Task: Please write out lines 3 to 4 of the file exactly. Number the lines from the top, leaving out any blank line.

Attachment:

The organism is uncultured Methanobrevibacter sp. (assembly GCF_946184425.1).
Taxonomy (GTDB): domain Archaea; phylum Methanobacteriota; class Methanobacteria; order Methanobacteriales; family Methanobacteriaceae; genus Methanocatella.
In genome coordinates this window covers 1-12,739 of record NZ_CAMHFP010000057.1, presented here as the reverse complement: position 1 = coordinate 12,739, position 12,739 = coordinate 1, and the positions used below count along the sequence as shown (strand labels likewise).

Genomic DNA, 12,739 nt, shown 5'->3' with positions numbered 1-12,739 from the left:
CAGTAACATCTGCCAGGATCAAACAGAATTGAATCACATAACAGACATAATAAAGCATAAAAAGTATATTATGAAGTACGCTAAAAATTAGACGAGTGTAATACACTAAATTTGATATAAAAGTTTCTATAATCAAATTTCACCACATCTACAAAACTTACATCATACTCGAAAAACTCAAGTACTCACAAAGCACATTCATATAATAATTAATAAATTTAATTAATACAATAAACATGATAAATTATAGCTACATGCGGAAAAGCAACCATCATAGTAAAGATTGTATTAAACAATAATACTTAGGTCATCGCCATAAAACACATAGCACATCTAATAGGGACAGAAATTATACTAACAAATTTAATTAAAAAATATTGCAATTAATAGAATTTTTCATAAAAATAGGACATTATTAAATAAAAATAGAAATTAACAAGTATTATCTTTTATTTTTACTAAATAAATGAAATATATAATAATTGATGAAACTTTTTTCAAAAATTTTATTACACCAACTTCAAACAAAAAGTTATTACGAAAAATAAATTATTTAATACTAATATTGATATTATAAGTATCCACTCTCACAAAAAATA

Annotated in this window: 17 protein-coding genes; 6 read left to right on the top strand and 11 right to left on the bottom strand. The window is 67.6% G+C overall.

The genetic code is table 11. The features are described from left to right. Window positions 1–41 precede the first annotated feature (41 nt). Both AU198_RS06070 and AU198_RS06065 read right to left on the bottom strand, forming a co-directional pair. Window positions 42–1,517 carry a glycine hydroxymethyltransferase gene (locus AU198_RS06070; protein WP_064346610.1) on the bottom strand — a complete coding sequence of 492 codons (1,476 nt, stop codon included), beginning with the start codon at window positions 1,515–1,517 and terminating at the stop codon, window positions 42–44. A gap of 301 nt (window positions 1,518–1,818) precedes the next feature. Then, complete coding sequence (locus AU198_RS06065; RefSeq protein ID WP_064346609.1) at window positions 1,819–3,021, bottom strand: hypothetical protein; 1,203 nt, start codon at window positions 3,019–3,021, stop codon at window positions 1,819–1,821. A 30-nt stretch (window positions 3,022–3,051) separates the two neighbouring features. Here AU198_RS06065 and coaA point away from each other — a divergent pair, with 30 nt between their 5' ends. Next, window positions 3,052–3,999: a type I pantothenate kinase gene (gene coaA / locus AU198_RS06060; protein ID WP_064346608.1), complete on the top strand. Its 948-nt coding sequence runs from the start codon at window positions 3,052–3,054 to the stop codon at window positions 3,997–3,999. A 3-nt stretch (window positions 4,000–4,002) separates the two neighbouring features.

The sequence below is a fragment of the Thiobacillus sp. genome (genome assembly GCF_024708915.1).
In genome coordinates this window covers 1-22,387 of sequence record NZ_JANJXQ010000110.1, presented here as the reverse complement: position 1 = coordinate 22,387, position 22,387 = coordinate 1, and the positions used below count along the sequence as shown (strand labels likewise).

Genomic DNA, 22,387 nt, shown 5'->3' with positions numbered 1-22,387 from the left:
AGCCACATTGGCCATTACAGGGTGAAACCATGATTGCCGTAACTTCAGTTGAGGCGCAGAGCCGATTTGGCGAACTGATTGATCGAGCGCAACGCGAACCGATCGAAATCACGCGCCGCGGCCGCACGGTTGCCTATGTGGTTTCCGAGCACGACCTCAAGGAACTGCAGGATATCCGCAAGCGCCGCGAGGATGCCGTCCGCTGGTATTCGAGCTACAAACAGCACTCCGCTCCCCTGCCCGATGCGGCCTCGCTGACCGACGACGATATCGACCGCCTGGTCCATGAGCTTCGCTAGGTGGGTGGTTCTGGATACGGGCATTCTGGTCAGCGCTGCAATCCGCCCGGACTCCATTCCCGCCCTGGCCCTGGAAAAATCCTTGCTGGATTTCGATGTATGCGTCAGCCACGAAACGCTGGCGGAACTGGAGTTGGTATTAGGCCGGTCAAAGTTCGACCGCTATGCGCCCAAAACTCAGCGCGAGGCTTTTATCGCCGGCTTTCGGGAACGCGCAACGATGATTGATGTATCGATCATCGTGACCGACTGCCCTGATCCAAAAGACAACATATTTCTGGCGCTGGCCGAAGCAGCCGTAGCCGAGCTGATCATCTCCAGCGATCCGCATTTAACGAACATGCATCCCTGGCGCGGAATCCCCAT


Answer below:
In genome coordinates this window covers 1-12,739 of record NZ_CAMHFP010000057.1, presented here as the reverse complement: position 1 = coordinate 12,739, position 12,739 = coordinate 1, and the positions used below count along the sequence as shown (strand labels likewise).

Genomic DNA, 12,739 nt, shown 5'->3' with positions numbered 1-12,739 from the left: